You can talk on phones, too: Calling someone builds stronger social connection than texting them

AUSTIN, Texas — Picking up the phone to catch up with a friend may do more for your friendship than sending a simple text. A new study finds that giving people a phone call creates stronger social bonds than sending a text or email. Researchers say an actual call makes people feel more socially “connected” when it comes to building a relationship with strangers or long lost friends.

People often rely heavily on technology to manage their social lives, particularly since being given ever-stricter social distancing measures in response to the COVID-19 outbreak. Choosing to send text messages or emails because the idea of making a phone call feels uncomfortable could have the opposite effect.

“In the study, people chose to type because they believed a phone call would be more awkward, but they were wrong,” says study co-author Dr. Amit Kumar, a McCombs School of Business assistant professor of marketing, in a media release. “People feel significantly more connected through voice-based media, but they have these fears about awkwardness that are pushing them towards text-based media.”

Phone calls aren’t as awkward as they might seem

About 200 people were asked whether they would prefer to reconnect with an old friend via phone or email, before being told to follow through with it. Participants admitted making a phone call would make them feel more connected. Yet they would still prefer to send a text or an email, because chatting over the phone would be “too awkward.”

Phone calls were found to bring people closer than sending a message in a text or email, the researchers say.

“When it came to actual experience, people reported they did form a significantly stronger bond with their old friend on the phone versus email, and they did not feel more awkward,” says Kumar.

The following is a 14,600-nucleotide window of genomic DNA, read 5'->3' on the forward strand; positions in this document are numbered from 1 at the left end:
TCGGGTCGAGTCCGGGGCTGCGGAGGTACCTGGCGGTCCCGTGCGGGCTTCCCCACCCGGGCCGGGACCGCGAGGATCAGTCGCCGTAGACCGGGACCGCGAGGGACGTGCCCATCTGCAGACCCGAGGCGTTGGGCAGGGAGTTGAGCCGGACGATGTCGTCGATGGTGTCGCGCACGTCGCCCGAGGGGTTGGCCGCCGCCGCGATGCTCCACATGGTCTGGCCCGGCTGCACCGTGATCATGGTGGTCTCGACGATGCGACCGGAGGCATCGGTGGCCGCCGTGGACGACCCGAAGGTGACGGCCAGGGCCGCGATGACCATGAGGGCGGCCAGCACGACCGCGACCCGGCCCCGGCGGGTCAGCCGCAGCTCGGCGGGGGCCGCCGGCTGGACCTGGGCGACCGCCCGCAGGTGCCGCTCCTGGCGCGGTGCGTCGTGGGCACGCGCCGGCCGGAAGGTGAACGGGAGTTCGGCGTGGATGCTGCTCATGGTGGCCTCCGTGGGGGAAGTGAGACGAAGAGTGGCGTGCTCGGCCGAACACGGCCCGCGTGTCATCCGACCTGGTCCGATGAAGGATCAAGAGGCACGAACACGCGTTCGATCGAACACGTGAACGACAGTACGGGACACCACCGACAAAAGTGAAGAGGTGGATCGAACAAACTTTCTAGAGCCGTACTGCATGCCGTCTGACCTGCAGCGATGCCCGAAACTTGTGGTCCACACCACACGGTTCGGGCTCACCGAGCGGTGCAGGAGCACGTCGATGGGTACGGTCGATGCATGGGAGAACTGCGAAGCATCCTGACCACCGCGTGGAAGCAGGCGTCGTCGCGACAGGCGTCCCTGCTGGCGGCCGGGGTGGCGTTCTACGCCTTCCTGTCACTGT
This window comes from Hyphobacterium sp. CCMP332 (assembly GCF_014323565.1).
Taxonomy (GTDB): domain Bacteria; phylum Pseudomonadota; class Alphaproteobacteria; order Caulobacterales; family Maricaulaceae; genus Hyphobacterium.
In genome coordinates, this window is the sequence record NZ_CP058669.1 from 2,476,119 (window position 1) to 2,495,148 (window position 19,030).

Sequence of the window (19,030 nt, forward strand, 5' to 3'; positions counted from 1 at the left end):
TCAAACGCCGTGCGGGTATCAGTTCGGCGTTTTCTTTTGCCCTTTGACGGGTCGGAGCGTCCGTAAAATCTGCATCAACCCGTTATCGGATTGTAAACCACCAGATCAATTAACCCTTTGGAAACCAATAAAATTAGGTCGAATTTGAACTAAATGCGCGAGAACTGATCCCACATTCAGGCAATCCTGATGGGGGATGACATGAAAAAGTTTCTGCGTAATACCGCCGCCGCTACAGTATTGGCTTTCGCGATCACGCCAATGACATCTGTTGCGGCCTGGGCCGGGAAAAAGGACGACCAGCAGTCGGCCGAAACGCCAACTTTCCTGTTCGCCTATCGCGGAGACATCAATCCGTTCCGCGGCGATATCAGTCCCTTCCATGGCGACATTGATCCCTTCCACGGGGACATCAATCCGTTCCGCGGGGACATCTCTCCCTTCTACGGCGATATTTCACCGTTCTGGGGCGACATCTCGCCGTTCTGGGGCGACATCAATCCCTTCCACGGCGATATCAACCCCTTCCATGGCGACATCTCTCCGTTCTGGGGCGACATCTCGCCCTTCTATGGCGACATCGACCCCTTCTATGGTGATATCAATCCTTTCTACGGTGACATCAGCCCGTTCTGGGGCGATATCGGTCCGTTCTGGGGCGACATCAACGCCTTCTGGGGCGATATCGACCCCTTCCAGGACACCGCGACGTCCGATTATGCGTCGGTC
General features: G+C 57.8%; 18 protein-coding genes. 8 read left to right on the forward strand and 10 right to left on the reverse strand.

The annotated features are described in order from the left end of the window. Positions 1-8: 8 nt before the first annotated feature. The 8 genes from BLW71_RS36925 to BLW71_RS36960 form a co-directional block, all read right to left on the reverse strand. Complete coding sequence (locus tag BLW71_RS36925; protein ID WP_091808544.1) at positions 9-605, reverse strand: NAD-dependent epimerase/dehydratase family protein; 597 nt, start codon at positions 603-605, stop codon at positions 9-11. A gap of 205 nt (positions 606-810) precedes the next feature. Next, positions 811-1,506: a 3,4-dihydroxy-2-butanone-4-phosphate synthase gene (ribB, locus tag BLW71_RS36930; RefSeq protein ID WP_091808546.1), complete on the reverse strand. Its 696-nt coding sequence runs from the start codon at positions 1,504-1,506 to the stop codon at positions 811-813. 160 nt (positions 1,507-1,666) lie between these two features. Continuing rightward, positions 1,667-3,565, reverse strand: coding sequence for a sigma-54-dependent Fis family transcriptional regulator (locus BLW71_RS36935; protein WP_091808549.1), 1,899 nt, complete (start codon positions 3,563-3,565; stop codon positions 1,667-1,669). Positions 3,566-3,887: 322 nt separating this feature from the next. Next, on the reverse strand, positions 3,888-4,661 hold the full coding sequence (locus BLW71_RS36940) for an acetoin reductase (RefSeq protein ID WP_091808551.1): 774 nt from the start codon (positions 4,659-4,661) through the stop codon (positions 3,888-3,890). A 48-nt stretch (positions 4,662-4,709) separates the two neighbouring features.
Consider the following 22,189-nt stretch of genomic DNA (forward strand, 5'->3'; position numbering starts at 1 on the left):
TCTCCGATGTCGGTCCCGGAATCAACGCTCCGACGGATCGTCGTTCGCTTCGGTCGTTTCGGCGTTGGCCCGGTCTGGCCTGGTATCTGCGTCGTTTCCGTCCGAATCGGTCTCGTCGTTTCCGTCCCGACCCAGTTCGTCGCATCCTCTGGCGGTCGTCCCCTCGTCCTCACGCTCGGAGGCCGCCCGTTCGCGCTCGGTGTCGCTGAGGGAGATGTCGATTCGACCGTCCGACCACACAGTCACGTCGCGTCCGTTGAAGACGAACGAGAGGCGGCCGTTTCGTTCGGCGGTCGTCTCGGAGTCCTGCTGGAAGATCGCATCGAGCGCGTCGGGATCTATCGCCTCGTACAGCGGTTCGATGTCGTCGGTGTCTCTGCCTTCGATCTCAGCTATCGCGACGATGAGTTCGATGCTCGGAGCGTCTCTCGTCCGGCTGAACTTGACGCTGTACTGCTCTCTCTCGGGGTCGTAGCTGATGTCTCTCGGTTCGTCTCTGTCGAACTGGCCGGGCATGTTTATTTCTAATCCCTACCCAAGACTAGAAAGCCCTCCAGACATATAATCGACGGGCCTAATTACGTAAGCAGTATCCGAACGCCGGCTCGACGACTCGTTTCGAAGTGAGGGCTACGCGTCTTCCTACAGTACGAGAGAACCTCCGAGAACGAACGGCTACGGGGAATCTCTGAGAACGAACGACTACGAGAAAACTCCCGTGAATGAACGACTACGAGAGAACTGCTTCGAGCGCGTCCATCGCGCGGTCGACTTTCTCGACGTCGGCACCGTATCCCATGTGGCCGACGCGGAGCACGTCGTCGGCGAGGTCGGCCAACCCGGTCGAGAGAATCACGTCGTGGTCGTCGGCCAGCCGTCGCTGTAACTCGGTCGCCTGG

There’s something about hearing a voice that strengthens social connections

In another study, strangers were randomly asked to connect by texting during a live-chat, talking over video or only using audio. A series of personal questions was given to participants to ask. Questions included: “Is there something you’ve dreamed of doing for a long time? Why haven’t you done it?” or “Can you describe a time you cried in front of another person?”

Using different media to communicate would not make a difference, participants believed. But people who “really interacted” felt a lot more connected when they could hear the stranger’s voice.

Even without visual cues, hearing the person’s voice was key to creating a social bond, the researchers found.

“The results both reveal and challenge people’s assumptions about communication media at a time when managing relationships via technology is especially important,” says Kumar. “We’re being asked to maintain physical distance, but we still need these social ties for our well-being, even for our health.”

Making a phone call took just as much time as responding to a text message or email when reconnecting with long lost friends, the researchers also found. This challenges the commonly held belief sending a message is quicker than picking up the phone.

The findings are published in the Journal of Experimental Psychology.

SWNS writer Tom Campbell contributed to this report.

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